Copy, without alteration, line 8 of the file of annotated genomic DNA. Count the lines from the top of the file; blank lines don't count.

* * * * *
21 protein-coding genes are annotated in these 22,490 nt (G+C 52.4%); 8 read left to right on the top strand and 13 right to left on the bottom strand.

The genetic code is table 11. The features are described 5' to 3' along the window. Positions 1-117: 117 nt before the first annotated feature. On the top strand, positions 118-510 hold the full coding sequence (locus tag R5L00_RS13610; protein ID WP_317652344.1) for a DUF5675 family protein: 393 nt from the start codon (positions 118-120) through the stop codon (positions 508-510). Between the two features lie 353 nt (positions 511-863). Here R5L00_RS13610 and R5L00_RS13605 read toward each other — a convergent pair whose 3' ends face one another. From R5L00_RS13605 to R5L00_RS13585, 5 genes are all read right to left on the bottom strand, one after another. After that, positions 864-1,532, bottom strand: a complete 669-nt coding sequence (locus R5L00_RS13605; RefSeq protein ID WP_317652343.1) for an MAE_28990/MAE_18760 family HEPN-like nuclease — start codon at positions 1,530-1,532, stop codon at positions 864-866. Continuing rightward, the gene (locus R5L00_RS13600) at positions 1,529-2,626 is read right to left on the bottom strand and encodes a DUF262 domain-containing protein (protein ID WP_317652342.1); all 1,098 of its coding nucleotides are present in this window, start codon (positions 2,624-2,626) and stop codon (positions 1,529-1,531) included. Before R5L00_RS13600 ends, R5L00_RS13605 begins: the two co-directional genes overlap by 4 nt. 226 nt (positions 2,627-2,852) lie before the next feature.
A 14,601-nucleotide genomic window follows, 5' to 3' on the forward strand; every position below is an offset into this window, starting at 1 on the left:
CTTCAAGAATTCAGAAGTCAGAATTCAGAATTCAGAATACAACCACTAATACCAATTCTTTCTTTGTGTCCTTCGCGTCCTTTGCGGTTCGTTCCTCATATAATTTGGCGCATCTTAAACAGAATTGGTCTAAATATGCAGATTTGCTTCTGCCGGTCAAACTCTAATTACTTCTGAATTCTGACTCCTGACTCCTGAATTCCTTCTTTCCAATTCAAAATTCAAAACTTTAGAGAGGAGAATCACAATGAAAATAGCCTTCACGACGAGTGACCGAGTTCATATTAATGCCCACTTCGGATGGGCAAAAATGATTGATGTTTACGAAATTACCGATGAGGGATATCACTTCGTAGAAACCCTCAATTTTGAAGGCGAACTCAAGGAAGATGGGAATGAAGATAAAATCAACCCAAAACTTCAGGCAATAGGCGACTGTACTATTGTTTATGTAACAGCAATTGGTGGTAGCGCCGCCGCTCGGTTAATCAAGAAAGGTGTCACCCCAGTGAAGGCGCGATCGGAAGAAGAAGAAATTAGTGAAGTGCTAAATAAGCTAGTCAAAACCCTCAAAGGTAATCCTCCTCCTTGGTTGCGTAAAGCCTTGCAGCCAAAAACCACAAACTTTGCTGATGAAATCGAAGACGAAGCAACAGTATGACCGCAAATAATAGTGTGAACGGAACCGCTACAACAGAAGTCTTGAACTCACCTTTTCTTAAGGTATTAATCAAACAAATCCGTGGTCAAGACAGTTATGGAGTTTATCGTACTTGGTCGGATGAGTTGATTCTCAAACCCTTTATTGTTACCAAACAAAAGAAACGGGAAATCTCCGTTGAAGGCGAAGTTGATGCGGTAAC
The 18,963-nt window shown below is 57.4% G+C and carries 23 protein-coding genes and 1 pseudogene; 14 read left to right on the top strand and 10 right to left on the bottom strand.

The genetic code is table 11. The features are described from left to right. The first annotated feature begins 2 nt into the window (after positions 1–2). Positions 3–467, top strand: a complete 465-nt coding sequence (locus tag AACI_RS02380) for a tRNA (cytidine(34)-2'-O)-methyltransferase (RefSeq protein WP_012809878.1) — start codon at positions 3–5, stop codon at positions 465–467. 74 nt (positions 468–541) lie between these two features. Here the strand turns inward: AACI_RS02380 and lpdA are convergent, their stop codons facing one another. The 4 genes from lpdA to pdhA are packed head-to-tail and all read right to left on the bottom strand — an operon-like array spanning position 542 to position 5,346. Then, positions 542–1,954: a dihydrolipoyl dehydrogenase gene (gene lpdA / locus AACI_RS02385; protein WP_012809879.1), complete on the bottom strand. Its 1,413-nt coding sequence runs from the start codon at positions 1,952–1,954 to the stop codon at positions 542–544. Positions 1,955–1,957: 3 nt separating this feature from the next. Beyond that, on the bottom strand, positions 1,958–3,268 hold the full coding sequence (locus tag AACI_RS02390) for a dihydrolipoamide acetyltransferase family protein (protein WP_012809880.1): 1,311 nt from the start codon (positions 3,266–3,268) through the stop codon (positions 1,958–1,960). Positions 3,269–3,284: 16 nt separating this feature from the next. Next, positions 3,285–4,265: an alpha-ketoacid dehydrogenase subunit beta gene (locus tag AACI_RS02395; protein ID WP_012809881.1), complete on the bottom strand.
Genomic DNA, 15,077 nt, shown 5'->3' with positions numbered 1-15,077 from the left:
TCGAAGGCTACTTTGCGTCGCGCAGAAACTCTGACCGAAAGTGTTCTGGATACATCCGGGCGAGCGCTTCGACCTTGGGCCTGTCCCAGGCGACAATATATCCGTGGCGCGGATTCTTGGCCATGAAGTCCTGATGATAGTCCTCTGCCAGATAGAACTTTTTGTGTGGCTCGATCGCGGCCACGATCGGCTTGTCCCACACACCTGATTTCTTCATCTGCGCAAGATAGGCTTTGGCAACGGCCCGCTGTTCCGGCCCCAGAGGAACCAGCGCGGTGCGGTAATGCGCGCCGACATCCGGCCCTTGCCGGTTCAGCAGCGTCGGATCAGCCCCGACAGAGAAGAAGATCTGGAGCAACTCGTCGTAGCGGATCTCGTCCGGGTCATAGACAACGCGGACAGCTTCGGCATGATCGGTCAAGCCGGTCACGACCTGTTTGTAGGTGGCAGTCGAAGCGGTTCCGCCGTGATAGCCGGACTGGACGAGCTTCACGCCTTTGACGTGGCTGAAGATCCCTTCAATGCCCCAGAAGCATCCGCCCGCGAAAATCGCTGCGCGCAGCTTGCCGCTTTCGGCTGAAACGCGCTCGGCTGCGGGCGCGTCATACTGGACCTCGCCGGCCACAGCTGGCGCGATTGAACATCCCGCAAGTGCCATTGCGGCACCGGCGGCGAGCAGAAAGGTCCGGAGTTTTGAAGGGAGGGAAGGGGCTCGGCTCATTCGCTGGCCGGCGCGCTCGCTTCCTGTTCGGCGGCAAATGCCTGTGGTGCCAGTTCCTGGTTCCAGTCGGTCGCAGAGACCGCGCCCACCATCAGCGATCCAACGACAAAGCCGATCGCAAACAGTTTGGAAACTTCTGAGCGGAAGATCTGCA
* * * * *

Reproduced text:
TCGAAGGCTACTTTGCGTCGCGCAGAAACTCTGACCGAAAGTGTTCTGGATACATCCGGGCGAGCGCTTCGACCTTGGGCCTGTCCCAGGCGACAATATATCCGTGGCGCGGATTCTTGGCCATGAAGTCCTGATGATAGTCCTCTGCCAGATAGAACTTTTTGTGTGGCTCGATCGCGGCCACGATCGGCTTGTCCCACACACCTGATTTCTTCATCTGCGCAAGATAGGCTTTGGCAACGGCCCGCTGTTCCGGCCCCAGAGGAACCAGCGCGGTGCGGTAATGCGCGCCGACATCCGGCCCTTGCCGGTTCAGCAGCGTCGGATCAGCCCCGACAGAGAAGAAGATCTGGAGCAACTCGTCGTAGCGGATCTCGTCCGGGTCATAGACAACGCGGACAGCTTCGGCATGATCGGTCAAGCCGGTCACGACCTGTTTGTAGGTGGCAGTCGAAGCGGTTCCGCCGTGATAGCCGGACTGGACGAGCTTCACGCCTTTGACGTGGCTGAAGATCCCTTCAATGCCCCAGAAGCATCCGCCCGCGAAAATCGCTGCGCGCAGCTTGCCGCTTTCGGCTGAAACGCGCTCGGCTGCGGGCGCGTCATACTGGACCTCGCCGGCCACAGCTGGCGCGATTGAACATCCCGCAAGTGCCATTGCGGCACCGGCGGCGAGCAGAAAGGTCCGGAGTTTTGAAGGGAGGGAAGGGGCTCGGCTCATTCGCTGGCCGGCGCGCTCGCTTCCTGTTCGGCGGCAAATGCCTGTGGTGCCAGTTCCTGGTTCCAGTCGGTCGCAGAGACCGCGCCCACCATCAGCGATCCAACGACAAAGCCGATCGCAAACAGTTTGGAAACTTCTGAGCGGAAGATCTGCA